A few years ago when I advertised writing apps I got jobs easily. I've been advertising the past two months and have yet to get a solid lead (there has been several inquiries).
 

newjourno

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A few years ago when I advertised writing apps I got jobs easily.

Perhaps the economy has something to do with that (COVID and all)?

But you are in tech, I assume (based on your previous posts) which is a good field to be in. I heard of former school-mates and University friends who are getting salaries like 30k and 40k at entry-level i.e with less than five years experience. That is a salary a mid-career and senior journalist can anticipate.

My latest salary for the full-time job excluding cuts and freelance work was 20k (about 15k in reality with pandemic cuts and tax etc). I hard to work hard to get there as just two years ago, I was earning 4.5k working as a community reporter (some would consider that exploitation as I am a University degree holder but I had to do it as the market is extremely bad).

It's heartbreaking to see Journalism graduates (some even experienced) having to take to Facebook groups to post asking for job leads. I've thought about applying for one of those TEFL programs with the South Korean or Japanese embassy if I get retrenched (its a reality with so many newspapers and media publications downsizing and retrenching). Maybe I can potentially get a job there and then job hunt. Some South Africans do get hired in the English media outlets there.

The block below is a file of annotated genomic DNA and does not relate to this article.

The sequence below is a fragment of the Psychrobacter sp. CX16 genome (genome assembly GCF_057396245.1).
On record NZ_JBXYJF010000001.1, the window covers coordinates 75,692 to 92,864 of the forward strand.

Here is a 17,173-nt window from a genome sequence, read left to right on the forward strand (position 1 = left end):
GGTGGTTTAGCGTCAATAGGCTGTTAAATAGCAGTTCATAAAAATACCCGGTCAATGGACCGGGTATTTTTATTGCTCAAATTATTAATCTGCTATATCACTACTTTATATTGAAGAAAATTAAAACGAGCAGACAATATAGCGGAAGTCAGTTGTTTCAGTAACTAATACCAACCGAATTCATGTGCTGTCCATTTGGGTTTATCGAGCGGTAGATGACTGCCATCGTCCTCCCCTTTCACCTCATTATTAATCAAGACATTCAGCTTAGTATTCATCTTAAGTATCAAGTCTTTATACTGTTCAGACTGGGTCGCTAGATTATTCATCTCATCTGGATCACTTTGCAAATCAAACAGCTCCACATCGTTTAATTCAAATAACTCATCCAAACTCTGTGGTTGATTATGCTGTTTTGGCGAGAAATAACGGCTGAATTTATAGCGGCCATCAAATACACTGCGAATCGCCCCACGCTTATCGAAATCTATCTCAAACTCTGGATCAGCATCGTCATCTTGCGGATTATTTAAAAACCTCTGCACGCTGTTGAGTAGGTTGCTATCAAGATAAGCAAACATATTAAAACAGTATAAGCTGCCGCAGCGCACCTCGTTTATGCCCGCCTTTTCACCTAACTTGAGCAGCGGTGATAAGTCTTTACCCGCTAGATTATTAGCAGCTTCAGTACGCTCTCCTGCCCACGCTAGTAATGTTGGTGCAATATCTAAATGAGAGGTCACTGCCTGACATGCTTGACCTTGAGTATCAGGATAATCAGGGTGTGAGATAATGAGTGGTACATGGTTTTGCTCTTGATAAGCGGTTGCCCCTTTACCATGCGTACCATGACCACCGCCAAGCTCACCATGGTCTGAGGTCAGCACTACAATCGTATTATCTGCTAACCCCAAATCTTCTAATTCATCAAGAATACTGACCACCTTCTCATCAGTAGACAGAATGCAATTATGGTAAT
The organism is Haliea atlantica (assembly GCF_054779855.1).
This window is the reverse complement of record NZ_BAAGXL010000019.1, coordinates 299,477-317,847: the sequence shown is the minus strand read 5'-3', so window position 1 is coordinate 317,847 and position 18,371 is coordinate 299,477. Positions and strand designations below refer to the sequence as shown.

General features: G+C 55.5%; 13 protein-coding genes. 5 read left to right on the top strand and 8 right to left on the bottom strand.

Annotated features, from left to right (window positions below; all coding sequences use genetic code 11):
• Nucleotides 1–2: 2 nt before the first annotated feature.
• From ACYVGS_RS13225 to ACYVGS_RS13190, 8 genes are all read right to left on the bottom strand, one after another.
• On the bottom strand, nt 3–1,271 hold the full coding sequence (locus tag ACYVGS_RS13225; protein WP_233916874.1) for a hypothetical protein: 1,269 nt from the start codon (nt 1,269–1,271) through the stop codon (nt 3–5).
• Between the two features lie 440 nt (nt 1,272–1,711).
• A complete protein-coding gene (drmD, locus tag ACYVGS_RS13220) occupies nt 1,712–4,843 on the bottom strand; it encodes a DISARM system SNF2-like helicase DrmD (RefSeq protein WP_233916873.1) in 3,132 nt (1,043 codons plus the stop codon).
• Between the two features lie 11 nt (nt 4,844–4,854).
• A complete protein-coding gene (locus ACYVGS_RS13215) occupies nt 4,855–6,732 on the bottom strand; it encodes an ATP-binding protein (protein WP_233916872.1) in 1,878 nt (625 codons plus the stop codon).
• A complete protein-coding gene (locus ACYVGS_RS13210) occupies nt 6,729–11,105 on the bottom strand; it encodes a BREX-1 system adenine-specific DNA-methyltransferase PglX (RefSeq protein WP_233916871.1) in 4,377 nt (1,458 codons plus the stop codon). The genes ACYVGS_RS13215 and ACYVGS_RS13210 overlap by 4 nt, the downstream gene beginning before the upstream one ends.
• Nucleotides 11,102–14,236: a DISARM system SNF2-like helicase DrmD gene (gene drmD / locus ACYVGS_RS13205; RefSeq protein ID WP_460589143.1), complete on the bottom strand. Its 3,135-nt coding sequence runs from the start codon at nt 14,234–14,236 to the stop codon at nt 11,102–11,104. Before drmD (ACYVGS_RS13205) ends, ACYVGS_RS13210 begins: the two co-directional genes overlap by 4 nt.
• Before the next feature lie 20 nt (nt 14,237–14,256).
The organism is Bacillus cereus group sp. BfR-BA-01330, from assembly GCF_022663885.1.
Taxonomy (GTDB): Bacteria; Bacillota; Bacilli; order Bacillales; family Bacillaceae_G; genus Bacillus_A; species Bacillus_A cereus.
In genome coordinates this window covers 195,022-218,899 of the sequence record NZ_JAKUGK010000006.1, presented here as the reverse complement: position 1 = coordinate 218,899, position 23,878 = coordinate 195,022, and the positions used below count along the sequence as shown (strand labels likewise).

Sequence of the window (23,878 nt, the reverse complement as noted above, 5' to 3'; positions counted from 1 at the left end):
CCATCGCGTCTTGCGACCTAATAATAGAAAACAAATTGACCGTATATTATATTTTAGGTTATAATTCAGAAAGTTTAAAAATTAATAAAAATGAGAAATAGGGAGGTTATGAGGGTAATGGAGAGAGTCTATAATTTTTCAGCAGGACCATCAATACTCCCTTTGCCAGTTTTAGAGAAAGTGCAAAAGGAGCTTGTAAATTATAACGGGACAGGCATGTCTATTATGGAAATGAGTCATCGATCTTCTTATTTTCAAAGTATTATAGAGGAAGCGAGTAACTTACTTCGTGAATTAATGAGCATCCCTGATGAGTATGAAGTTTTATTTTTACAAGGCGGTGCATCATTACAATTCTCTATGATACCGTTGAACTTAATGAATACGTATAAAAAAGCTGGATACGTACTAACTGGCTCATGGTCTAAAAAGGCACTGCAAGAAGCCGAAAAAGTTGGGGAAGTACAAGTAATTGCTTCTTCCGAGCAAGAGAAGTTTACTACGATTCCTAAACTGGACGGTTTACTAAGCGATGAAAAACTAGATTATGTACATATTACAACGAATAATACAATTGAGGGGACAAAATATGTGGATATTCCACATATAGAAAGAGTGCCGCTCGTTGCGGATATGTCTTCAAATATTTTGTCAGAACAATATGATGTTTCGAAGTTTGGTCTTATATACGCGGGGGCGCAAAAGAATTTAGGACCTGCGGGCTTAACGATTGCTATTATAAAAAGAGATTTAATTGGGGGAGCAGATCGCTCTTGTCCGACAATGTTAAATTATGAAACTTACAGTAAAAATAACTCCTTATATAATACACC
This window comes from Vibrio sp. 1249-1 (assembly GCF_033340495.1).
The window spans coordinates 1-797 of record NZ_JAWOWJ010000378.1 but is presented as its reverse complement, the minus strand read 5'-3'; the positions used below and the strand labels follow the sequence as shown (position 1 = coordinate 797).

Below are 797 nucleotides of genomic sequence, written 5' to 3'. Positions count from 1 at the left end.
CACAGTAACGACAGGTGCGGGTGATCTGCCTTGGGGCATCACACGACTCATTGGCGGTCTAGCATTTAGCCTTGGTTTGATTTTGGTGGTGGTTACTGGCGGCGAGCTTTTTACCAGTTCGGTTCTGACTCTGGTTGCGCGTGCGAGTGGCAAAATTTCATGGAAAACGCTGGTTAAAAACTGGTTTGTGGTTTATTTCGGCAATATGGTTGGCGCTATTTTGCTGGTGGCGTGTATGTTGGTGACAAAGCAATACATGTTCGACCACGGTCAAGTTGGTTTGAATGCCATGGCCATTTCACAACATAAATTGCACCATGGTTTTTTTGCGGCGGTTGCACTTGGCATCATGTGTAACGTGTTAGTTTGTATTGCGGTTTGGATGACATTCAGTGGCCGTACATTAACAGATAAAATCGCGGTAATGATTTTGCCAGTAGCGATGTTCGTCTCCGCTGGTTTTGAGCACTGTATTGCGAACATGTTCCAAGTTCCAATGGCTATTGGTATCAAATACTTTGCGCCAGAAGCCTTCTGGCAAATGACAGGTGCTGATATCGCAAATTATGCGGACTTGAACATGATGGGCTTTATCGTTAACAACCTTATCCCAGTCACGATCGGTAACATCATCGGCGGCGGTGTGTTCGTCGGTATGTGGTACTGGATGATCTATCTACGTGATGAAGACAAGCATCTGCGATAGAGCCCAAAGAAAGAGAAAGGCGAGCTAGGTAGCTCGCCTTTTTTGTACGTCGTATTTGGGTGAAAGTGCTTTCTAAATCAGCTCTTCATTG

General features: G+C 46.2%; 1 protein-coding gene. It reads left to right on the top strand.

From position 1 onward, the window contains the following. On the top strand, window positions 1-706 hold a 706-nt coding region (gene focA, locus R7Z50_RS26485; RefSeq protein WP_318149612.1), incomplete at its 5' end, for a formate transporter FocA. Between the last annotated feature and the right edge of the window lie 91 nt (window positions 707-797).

I'm also looking for something not only for money but where I can find happiness. Being at home for the past year is starting to get to me mentally as our company still has a work from home policy and most sports events are still closed of to journalists.
 
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newjourno

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I've been cold contacting people on LinkedIn for the past four years and whilst I made some good contacts, scored interviews, and even got a long-term freelance gig by doing this, the effort it has taken has been massive to the extent that I've sometimes wondered whether it's worth it as most messages are ghosted. I usually strategically target people in decision-making positions.